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Coping with the Cold, How to Stay Cheerful During the Long Cold Winter

By: 
Mary McPherson

If you find yourself feeling a little “off” during the winter months, you’re not alone. The darkness. The cold. The stress, loneliness, and even grief that may come with the holidays. It can be a difficult time, and somehow every year I seem to be taken off guard by how the winter affects my mood and have to remind myself of how to combat it. Spring is on the way but while the cold weather is still here these are some of my favorite ideas for how to cope, and even enjoy this time of year.

You’ve likely heard some of these suggestions before, and there’s a reason for that – they work!

These three simple steps will lift the winter blues: exercise, eat well, and connect with social supports.

Exercise increases your levels of serotonin and endorphins, which is known to improve your mood. You may not be able to get outside every day so try some indoor options. Join a local gym or use a fitness program on TV or the internet.

It’s just as important to exercise your mind. This can be done by changing your routine and giving yourself a new challenge. Try a puzzle, a book, or maybe a new recipe. I find it helpful to take a different route home sometimes so I get a change of scenery. It gets me to make new observations and think differently.

*Did you know? The health center offers a free chair exercise group every Friday at 1:00 in the community room. It is open to anyone, all ages and abilities, and no registration is needed.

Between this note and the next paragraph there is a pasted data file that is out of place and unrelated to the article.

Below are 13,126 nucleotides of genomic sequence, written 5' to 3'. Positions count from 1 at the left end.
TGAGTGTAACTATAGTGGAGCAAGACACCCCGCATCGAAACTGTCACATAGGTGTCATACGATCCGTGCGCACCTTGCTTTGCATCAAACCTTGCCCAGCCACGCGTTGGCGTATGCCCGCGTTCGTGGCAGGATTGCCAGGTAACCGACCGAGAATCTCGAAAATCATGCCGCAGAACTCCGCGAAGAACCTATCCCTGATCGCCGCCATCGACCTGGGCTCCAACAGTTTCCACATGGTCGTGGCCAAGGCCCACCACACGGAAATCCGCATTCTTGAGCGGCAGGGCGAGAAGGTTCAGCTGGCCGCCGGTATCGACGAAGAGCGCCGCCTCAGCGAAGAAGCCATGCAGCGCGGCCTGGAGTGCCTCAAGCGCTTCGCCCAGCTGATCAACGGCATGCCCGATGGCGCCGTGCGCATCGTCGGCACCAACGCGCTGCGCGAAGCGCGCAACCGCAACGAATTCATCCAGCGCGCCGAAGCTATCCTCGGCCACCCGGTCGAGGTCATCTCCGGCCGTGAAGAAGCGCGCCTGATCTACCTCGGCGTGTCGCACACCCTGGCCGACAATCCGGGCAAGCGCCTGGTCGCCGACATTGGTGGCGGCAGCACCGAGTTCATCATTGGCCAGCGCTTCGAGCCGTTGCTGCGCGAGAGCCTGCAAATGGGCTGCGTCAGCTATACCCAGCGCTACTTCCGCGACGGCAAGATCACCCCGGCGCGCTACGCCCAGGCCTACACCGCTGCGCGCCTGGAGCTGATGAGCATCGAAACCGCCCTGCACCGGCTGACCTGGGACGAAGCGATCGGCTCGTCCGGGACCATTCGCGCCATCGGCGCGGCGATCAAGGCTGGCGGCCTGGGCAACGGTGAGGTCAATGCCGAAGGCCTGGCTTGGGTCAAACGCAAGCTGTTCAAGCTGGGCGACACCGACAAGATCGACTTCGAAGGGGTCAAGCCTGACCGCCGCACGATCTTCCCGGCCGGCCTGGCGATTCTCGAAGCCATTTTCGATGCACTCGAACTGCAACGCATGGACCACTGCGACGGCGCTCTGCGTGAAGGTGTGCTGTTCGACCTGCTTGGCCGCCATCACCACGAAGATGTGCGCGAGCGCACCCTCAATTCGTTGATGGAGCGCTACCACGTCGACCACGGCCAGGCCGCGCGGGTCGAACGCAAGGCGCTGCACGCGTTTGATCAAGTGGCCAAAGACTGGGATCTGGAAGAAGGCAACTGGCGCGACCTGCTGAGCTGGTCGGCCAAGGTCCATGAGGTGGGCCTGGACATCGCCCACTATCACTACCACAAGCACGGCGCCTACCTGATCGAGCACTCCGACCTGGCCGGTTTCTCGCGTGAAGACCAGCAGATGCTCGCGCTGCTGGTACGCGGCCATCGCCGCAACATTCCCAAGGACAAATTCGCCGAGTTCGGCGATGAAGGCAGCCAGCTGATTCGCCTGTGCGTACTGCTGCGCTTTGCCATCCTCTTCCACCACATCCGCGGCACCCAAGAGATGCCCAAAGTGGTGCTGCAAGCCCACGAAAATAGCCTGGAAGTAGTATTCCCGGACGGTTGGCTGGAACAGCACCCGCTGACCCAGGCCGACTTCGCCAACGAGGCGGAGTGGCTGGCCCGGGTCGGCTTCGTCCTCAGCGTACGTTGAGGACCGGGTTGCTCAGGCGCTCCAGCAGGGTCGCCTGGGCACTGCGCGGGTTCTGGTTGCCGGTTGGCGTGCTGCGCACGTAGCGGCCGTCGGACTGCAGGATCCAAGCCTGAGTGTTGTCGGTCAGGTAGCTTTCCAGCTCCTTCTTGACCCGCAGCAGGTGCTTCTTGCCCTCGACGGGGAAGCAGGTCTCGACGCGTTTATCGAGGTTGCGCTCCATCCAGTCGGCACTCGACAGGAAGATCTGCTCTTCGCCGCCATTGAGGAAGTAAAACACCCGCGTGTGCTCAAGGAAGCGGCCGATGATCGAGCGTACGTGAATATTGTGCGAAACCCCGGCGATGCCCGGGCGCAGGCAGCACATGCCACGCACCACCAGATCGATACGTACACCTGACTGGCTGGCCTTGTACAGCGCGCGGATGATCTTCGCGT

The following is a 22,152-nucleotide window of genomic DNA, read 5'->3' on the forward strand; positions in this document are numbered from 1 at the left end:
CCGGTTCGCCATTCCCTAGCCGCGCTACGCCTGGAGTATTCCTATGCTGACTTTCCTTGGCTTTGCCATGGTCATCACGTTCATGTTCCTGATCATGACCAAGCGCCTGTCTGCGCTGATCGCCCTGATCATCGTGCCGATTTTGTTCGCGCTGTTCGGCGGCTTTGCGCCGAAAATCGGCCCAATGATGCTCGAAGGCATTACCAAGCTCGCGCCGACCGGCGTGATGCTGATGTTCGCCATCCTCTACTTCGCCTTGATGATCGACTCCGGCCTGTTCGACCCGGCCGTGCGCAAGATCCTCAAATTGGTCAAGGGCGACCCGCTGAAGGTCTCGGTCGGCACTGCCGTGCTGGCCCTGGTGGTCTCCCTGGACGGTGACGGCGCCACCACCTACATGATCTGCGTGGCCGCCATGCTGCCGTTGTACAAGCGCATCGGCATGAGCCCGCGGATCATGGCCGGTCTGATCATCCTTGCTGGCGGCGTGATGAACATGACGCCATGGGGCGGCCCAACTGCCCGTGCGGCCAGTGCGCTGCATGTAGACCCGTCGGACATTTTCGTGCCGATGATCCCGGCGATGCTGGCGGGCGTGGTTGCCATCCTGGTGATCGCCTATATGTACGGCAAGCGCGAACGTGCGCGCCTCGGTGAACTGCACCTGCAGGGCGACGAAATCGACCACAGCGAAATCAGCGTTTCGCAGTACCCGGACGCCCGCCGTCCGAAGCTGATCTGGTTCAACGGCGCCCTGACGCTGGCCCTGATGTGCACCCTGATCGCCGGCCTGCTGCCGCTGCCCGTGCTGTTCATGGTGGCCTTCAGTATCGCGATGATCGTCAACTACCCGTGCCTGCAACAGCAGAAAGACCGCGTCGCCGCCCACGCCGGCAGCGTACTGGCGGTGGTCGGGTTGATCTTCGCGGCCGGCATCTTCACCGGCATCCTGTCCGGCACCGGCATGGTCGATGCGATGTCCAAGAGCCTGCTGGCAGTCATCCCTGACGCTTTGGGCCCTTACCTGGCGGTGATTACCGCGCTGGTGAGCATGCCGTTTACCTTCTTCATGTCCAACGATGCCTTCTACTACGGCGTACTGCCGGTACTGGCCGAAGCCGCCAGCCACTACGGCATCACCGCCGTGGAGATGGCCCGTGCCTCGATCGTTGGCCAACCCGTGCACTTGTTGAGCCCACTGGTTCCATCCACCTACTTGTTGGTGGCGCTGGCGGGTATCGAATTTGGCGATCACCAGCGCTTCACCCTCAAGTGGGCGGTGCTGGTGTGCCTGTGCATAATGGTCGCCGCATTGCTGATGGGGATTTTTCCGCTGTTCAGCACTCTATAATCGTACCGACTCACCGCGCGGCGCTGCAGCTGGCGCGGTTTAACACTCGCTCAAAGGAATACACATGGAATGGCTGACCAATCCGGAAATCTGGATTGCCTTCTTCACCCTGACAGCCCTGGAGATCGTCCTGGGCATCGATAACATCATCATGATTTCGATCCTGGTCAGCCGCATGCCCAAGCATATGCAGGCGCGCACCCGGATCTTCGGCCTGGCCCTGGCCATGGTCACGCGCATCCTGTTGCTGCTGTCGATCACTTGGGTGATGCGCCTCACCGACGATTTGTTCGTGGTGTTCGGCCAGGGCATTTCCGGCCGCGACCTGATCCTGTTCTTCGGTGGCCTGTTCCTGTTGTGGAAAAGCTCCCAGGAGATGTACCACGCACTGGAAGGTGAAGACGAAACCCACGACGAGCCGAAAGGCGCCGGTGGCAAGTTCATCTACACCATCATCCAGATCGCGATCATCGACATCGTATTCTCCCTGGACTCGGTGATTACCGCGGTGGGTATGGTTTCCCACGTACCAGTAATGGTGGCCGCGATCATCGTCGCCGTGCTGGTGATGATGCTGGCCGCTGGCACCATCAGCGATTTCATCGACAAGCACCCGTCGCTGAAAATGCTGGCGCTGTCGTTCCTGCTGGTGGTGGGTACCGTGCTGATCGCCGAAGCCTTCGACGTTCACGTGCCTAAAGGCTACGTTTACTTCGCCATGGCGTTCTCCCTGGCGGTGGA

The winter months can be a real roller coaster for eating habits. During the holidays it’s easy to fill up on sweets, then when New Year’s hits, many of us are resolving to make major changes that are not always realistic. It’s understandable to want comfort food when it’s cold. You won’t find me eating much salad over the winter, but I do love soup and smoothies which are great ways of sneaking in fruits and veggies.

*Did you know? The health center offers the Health Habit’s Support Group every other Wednesday in the community room. Come learn about nutrition and how to achieve your goals. Anyone is welcome and no registration is required.

When you’re feeling down it’s easy to isolate. Bad weather is often the perfect excuse not to see friends or family. But, staying connected to each other is actually what we need. Texting and social media are ok, but a phone call or face to face interactions are best.

*Did you know? Your local public library offers free or discount passes to museums throughout the city. If you’re looking for an activity to try with a friend this is a great one.

Feeling “off” is different than depression. It is important not to ignore these signs, especially if they occur most of the day nearly every day health center

* depressed mood most of the day

* decreased interest or pleasure in activities that you used to enjoy

* difficulty sleeping or sleeping more than usual

* feeling tired and less energetic

* feeling worthless or excessively guilty

* difficulty concentrating more than usual

* thoughts of death, suicide, or harming others

South Boston Community Health Center offers individual counseling and psychiatry services. Please reach out to your primary care provider to discuss a referral if you notice any of these.

Mary McPherson

Mary is a licensed independent clinical social worker at SBCHC. She started as an intern 5 years ago and now is an intergral part of our behavioral health staff. She sees patients at the Health Center with visits in both English and Spanish.